The global effort to build a "culture of peace" among Christians
and Muslims and other faiths is gaining some momentum this month,
both symbolically and substantively.
After a groundbreaking meeting between Roman Catholic and Muslim
religious leaders last week, world political leaders this week are
meeting to heighten the visibility and broaden the commitment to
interfaith dialogue. On Nov. 12 and 13 at the United Nations,
President Bush gathers with a dozen heads of state and other leaders
to lend political backing to interfaith initiatives. The prime
minister of Britain, leaders of several Muslim nations, and the
presidents of Israel, Lebanon, and Palestine are among those
"The idea is to send a unified clear message that the world
community is in consensus in promoting interfaith dialogue and
speaking against extremism, intolerance, and terrorism," says Rayed
Krimly, special envoy of Saudi Arabia, whose king, Abdullah bin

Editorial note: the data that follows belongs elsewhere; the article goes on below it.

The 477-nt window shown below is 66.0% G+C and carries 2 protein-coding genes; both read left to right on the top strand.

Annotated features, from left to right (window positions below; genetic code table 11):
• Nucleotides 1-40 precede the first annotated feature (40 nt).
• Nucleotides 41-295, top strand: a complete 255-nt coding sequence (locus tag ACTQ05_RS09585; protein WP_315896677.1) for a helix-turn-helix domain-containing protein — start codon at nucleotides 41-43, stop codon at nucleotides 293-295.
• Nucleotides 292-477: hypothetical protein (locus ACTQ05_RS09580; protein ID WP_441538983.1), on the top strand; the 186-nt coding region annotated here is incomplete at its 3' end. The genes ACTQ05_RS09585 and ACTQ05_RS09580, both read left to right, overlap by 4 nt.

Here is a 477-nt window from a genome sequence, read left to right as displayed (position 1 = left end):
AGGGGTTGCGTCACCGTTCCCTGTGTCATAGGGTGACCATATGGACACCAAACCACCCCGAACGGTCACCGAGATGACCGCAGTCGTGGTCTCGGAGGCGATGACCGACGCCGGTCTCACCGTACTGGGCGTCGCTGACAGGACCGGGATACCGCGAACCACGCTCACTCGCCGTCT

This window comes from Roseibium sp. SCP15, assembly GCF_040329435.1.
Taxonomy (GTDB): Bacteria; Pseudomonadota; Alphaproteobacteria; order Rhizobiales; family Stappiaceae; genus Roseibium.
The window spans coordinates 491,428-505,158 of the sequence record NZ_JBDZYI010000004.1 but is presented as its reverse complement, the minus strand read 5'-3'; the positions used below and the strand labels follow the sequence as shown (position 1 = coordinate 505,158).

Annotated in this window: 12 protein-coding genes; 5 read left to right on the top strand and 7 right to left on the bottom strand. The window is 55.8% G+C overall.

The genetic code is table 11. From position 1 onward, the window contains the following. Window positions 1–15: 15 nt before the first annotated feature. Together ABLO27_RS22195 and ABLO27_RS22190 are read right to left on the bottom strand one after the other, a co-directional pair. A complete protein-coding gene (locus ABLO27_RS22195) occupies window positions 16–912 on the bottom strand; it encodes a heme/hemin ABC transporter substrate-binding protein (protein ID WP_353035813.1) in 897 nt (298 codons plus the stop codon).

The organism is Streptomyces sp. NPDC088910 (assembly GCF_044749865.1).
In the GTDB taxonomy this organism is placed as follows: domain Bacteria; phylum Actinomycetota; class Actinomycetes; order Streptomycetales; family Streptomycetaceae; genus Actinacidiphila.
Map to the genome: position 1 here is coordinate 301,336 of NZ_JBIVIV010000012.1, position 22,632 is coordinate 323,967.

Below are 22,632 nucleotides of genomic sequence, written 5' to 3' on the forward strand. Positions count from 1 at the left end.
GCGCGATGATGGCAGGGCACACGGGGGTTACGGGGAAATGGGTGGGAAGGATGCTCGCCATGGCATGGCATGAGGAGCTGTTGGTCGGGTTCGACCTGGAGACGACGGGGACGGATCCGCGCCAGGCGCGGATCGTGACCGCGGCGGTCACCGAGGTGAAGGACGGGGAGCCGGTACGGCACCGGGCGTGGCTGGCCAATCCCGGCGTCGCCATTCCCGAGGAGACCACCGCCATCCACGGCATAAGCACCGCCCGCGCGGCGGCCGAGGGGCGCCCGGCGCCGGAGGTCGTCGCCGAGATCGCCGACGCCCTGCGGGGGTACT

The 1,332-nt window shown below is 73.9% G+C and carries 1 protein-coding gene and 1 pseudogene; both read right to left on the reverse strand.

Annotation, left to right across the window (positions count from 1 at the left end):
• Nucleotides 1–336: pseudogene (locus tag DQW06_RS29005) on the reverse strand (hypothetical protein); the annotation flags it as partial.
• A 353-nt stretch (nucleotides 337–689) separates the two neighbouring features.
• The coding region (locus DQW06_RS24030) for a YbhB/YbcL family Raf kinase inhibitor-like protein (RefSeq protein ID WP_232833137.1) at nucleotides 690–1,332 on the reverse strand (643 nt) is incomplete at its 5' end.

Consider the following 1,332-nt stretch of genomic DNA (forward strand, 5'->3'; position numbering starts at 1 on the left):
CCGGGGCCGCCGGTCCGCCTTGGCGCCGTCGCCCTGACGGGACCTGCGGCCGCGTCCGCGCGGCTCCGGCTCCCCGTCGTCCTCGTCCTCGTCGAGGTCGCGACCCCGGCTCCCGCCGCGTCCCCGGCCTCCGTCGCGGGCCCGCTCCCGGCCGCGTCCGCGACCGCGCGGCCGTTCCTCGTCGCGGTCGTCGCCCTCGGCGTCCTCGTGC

Abdul-Aziz, was the driving force behind this week's meeting.
Heading a nation that has restricted other religions, King Abdullah
"felt very strongly he needs to put his moral and political
authority on the line." The king began calling for interfaith
dialogue at a Muslim summit in Mecca in June and organized a
multifaith conference in Madrid in July.
Human Rights Watch called Tuesday for world leaders to press
Saudi Arabia to end religious discrimination at home.
The meeting follows a separate interfaith initiative - the first
Catholic-Muslim forum at the Vatican - hosted by Pope Benedict XVI.
The talks on Nov. 4-6 led to a 15-point declaration that leaders of
both faiths say exceeded their expectations (see
"We've turned an important page in the whole history of Christian-
Muslim relations," says Fr. James Massa, head of interreligious
affairs for the US Conference of Catholic Bishops. "What this
conference has done is make the connection so clearly between core
commitments of faith and respect for religious freedom and other
human rights, and this is a remarkable achievement."
Among their commitments, the top leaders agreed on: the right of
individuals to choose in matters of conscience and to practice their
religion in private and public; that religious minorities are to be
respected and are entitled to their own places of worship; that
human dignity and respect should be extended on an equal basis to
both men and women. …